hello world!

Angie Roush


Year of Certification


Special Interests

Back to Work
Special Needs/Weight Challenges

Language Spoken


Please share anything you'd like from your own personal breastfeeding experience.

I breastfed all four of my babies, and each had their own special challenges. My breastfeeding experience with my first, and the lack of help I received, gave me the extra motivation to become a lactation consultant.

What excites you most about being an IBCLC?

Teaching. I love teaching new parents about their babies.

In what types of settings have you supported patients in lactation?

Hospital, NICU, outpatient, breastfeeding support group, prenatal breastfeeding education

What makes up your family (people & pets)?

My family is my partner Erich and our four kids, Evelyn-10, EJ-7, Josephine-4 and Poppy-2. We also have a dog, cat, gerbil, and two birds and fish.

What do you enjoy doing while not at work?

I love gardening, going to the zoo with my kids, and date nights with my partner.

Please share any additional education or certifications you have.

I am also a registered nurse

What state do you reside in?


When did you know you wanted to become an IBCLC?

I worked nights and weekends in a postpartum unit, a special care nursery, and the NICU, and we had very little lactation support during those hours. I always felt helpless with my breastfeeding patients if they were struggling. Then, after my breastfeeding experience with my first and the lack of support I received, I was even more compelled to become a lactation consultant.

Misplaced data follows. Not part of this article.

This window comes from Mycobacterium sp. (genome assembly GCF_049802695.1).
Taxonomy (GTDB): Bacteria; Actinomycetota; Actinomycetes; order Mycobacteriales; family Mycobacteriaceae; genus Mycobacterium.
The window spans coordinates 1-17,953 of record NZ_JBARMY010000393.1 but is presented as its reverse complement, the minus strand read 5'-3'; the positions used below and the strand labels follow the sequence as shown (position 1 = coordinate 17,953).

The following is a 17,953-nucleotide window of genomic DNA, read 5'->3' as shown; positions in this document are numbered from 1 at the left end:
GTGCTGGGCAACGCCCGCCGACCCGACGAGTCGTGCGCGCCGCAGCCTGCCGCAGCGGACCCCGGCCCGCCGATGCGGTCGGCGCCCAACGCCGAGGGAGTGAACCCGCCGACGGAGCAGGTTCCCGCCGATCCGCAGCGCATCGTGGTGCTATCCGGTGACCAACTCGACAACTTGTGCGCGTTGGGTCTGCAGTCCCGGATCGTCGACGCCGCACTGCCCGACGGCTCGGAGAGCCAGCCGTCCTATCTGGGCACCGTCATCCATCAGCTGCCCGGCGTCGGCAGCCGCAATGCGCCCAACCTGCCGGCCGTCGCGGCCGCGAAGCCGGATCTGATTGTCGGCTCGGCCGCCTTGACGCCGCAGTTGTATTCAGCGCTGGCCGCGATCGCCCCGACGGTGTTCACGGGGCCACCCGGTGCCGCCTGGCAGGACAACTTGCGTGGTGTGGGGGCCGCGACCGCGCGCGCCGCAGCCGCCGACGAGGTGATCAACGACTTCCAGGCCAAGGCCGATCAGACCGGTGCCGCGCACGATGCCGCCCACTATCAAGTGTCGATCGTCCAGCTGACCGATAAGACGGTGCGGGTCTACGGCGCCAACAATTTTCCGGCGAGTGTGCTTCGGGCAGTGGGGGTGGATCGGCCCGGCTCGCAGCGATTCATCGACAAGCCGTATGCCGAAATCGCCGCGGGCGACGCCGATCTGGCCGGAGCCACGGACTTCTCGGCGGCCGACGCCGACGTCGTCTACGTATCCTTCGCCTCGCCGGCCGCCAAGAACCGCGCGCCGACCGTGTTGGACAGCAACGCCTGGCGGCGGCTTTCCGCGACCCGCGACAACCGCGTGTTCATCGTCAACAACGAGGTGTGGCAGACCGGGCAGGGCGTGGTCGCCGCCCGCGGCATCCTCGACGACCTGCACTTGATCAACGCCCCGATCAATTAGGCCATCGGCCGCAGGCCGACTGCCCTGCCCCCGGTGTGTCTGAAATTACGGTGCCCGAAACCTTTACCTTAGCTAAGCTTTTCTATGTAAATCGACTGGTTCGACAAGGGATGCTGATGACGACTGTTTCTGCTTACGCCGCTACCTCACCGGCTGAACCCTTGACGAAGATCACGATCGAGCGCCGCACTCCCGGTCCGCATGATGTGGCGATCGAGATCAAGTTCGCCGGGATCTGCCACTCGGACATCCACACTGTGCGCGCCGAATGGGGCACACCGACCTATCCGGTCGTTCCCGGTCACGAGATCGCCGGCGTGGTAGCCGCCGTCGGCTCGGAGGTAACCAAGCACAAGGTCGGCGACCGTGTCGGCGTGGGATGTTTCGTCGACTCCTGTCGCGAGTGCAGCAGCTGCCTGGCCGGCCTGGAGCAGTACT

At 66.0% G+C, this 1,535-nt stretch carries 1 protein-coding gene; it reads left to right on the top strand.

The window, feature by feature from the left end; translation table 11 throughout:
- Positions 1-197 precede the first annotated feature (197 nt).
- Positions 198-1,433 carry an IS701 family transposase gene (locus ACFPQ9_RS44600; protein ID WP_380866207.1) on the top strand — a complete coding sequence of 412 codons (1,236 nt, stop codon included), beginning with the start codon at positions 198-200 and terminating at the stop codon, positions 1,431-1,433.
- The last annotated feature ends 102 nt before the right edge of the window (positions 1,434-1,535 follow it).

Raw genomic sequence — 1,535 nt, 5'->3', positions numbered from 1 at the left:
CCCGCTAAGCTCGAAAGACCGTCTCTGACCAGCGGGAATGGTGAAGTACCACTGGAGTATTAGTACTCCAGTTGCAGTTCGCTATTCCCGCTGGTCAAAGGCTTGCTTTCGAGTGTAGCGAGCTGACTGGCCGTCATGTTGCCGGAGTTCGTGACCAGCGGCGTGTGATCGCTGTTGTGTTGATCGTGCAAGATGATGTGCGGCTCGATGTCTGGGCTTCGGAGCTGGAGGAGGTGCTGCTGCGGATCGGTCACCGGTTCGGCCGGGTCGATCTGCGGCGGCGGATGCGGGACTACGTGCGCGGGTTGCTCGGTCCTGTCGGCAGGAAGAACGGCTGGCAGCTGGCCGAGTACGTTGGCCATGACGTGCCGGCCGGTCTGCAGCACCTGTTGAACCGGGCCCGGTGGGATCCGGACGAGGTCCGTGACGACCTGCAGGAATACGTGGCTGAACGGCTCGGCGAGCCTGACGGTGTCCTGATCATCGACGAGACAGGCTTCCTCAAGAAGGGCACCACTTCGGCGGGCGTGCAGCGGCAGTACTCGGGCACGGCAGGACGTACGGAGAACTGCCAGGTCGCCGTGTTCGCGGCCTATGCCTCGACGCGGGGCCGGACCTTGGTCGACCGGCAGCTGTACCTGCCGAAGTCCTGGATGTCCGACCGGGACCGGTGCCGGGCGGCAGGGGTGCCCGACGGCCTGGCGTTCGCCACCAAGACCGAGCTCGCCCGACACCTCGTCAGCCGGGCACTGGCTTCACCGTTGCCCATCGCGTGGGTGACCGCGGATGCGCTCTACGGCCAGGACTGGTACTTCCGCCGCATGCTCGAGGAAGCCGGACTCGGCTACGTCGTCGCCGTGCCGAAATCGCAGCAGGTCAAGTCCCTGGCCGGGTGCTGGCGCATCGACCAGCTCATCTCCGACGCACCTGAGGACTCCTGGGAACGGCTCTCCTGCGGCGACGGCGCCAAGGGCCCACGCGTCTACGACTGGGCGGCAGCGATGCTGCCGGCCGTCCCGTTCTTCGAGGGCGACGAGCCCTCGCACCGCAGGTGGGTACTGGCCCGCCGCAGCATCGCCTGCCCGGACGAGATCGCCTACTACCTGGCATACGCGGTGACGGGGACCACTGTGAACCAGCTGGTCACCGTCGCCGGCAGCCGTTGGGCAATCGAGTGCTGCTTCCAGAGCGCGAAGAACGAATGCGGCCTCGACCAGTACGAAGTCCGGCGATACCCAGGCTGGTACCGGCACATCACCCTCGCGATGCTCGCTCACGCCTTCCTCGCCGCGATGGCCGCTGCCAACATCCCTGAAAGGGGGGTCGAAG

Why did you become an IBCLC?

So that I could better support my breastfeeding patients during my night and weekend shifts.

What do you wish you could tell every parent (that they would actually do) and why?

I would tell all parents that it's more important to research the birthing process and how to care for their newborn in the first 24hrs than to research the more trivial things, such as which breastfeeding pillow they will get. 

For example, I found that many patients would consent to be induced at 39 weeks without any medical necessity just because it's what the doctor recommends. I found most parents had no idea what skin-to-skin was unless they took the prenatal breastfeeding class. Many mothers did not research natural coping techniques for labor. They just assumed they would get an epidural and have no pain whatsoever. 

Most patients had no idea that Pitocin use was standard and that the OB didn't even need consent to start it, or that walking epidurals were not allowed at our hospital. We all know that the birthing process and the first 24hrs of a baby's life are important for setting the stage for a successful breastfeeding experience. Unfortunately, many parents lack the information on how to get the best outcomes.